The Making of a Masterpiece

Over the past decade, the Museum of Fine Arts has raised more than $500 million as part of an ambitious plan to reinvent itself. This month, the public finally gets to see what a half-billion dollars gets you these days.

By Matthew Reed Baker | Boston Magazine |

BY THE NUMBERS
In just seven years, the MFA raised an unprecedented (and jaw-dropping) amount of money for its “Building the New MFA” campaign. Where all that cash came from — and where it went.

THE BREAKDOWN
$504 million was raised from 2001 to 2008.
$41 million of the total donations came from foundations.
$35 million from corporations.
$11 million from government grants.
$2.1 million from museum staff.
$415 million from individuals. Two thirds, or $268 million, of the $415 million came from just 92 people, the MFA’s trustees.

THE GOODS
$345 million went to construction (including the new Arts of the Americas Wing, the restored Fenway and Huntington Avenue entrances, and an expansive central courtyard that boasts a 63-foot-high glass ceiling).
$47 million to annual operating expenses (including staff payroll, maintenance, and programming).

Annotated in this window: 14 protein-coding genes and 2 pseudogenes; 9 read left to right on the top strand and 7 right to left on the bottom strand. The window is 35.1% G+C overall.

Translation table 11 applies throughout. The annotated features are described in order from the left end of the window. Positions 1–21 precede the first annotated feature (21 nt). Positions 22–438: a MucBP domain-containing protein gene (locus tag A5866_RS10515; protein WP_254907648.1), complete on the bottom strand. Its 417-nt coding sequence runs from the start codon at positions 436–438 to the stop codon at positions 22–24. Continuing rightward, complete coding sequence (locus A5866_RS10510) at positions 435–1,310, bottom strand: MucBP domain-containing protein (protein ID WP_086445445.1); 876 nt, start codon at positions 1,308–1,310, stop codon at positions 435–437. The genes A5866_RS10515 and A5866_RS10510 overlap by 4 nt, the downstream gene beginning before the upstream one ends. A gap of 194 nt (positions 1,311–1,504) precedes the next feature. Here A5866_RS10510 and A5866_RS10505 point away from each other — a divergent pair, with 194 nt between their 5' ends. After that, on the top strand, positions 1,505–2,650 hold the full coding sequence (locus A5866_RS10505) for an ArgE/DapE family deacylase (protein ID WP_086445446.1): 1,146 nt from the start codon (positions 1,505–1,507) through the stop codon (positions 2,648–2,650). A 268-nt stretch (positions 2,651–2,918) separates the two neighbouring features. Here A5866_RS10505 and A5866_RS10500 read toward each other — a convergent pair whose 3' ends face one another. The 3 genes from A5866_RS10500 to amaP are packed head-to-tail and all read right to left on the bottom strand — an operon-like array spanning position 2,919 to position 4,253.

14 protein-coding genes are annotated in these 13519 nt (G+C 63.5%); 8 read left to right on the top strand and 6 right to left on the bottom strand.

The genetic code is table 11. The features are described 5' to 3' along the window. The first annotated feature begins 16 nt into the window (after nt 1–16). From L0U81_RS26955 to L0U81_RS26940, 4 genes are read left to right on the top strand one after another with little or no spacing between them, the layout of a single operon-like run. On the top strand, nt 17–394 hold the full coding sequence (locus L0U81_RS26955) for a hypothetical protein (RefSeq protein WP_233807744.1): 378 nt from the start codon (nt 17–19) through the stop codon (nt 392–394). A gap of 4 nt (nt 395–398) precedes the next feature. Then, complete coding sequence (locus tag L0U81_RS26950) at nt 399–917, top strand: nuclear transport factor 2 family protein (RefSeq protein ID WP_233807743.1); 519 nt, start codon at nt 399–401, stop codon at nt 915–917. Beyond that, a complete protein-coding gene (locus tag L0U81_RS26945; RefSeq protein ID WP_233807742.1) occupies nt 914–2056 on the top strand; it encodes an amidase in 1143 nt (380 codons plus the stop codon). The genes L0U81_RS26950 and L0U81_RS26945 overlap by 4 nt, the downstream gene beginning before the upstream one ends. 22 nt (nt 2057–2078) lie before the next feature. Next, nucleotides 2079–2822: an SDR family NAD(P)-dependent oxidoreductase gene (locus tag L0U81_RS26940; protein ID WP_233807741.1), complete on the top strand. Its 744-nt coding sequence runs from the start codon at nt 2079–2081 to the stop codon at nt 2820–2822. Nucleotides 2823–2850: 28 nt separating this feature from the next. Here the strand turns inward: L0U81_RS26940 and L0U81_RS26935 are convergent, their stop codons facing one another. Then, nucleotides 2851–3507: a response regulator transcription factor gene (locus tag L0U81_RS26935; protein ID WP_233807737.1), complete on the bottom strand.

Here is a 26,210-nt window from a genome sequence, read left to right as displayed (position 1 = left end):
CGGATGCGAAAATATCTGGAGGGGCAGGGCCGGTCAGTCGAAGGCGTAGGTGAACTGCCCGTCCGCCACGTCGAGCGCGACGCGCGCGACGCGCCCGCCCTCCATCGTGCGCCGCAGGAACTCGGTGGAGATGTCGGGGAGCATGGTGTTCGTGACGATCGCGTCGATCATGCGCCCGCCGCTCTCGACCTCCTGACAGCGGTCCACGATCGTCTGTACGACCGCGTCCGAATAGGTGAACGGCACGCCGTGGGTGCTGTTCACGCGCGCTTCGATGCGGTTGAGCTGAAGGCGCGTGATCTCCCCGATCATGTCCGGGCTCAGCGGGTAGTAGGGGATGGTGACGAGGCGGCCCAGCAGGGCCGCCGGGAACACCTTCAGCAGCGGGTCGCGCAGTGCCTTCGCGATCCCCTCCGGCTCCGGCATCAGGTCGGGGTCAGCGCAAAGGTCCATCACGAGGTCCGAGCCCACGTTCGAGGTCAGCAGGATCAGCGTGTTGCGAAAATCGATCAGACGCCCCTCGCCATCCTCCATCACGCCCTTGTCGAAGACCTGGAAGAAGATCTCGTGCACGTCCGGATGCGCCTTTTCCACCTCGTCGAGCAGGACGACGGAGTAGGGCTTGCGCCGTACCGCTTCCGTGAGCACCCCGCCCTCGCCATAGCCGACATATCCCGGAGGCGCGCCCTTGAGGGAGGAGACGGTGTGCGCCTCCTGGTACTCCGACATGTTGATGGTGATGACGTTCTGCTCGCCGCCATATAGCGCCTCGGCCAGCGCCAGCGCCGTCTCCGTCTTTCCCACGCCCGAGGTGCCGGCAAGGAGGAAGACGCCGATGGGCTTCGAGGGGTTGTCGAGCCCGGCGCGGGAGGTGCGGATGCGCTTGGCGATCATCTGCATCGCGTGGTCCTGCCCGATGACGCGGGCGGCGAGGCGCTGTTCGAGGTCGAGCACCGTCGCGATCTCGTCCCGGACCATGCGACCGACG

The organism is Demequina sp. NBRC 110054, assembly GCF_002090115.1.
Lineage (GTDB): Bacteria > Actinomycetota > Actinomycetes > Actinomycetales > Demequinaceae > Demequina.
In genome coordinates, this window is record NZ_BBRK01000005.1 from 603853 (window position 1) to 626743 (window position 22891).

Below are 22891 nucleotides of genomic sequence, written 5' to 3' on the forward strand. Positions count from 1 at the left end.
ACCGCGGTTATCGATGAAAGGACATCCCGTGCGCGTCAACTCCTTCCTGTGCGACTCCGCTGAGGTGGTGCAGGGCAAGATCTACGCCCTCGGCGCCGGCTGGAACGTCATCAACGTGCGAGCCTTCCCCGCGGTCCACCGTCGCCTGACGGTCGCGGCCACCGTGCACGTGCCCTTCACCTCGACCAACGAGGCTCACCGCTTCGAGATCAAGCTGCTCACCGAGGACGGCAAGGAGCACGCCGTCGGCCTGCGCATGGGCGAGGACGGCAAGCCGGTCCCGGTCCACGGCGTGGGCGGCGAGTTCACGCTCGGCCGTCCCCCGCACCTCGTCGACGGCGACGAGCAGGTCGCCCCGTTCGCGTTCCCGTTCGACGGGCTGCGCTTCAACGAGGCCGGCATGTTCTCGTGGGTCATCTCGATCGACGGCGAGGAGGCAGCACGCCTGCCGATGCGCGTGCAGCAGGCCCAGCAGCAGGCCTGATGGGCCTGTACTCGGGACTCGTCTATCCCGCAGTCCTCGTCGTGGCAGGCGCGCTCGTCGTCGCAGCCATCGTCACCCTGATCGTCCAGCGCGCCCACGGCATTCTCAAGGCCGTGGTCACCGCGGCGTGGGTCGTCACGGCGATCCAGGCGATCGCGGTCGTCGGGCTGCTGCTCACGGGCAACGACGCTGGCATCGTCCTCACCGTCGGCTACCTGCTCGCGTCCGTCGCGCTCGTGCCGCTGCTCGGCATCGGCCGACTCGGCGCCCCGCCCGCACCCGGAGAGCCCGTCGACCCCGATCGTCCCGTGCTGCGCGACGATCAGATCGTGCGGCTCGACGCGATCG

$112 million to the museum’s endowment.
But that’s not all… $214 million more in art and cash has been donated through the separate (and ongoing) Gifts of Art campaign.

THE BIG SPENDERS
$50 million came from a single anonymous donor.
$25 million (at least) each from individual donations by George D. and Margo Behrakis, Joyce and Edward Linde, and the Carl and Ruth Shapiro Family Foundation.
$15 million from Bank of America, which earned the company naming rights to the MFA’s Huntington Avenue plaza.
$10 million (at least) each from individual donations by Barbara and Ted Alfond, the Estate of Roberta E. Logie, and two anonymous donors.
$10 million from a donation by State Street Corporation, which earned the company naming rights to the MFA’s Fenway entrance.
$5 million from the Calderwood Charitable Foundation.

  • Jeannie

    Dear Mr. Baker,
    Great article on the “new” MFA! However, it should be noted that the George Putnam who founded Putnam Investments was not married to Amelia Earhart. Earhart’s widower was George Palmer Putnam of Rye, NY, publisher of G.P. Putnam’s Sons, NYC.